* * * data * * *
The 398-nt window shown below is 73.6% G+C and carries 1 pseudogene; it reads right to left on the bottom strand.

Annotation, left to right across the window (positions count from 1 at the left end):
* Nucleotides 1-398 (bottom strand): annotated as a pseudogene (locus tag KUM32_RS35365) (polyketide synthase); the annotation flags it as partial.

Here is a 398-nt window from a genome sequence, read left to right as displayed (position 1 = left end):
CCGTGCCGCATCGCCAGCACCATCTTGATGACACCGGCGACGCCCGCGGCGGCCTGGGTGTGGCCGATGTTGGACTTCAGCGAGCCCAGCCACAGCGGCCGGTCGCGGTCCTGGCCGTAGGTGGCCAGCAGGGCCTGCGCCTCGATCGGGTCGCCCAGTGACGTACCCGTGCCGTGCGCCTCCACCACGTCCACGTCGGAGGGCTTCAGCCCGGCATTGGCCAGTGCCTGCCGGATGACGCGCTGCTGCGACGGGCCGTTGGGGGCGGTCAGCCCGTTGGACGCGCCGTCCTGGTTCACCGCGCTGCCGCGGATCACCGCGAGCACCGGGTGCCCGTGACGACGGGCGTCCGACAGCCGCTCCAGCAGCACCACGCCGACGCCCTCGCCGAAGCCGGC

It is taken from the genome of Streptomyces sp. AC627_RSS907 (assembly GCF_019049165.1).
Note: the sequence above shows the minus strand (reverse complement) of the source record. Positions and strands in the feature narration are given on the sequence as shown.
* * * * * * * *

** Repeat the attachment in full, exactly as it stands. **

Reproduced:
The 398-nt window shown below is 73.6% G+C and carries 1 pseudogene; it reads right to left on the bottom strand.

Annotation, left to right across the window (positions count from 1 at the left end):
* Nucleotides 1-398 (bottom strand): annotated as a pseudogene (locus tag KUM32_RS35365) (polyketide synthase); the annotation flags it as partial.

Here is a 398-nt window from a genome sequence, read left to right as displayed (position 1 = left end):
CCGTGCCGCATCGCCAGCACCATCTTGATGACACCGGCGACGCCCGCGGCGGCCTGGGTGTGGCCGATGTTGGACTTCAGCGAGCCCAGCCACAGCGGCCGGTCGCGGTCCTGGCCGTAGGTGGCCAGCAGGGCCTGCGCCTCGATCGGGTCGCCCAGTGACGTACCCGTGCCGTGCGCCTCCACCACGTCCACGTCGGAGGGCTTCAGCCCGGCATTGGCCAGTGCCTGCCGGATGACGCGCTGCTGCGACGGGCCGTTGGGGGCGGTCAGCCCGTTGGACGCGCCGTCCTGGTTCACCGCGCTGCCGCGGATCACCGCGAGCACCGGGTGCCCGTGACGACGGGCGTCCGACAGCCGCTCCAGCAGCACCACGCCGACGCCCTCGCCGAAGCCGGC

It is taken from the genome of Streptomyces sp. AC627_RSS907 (assembly GCF_019049165.1).
Note: the sequence above shows the minus strand (reverse complement) of the source record. Positions and strands in the feature narration are given on the sequence as shown.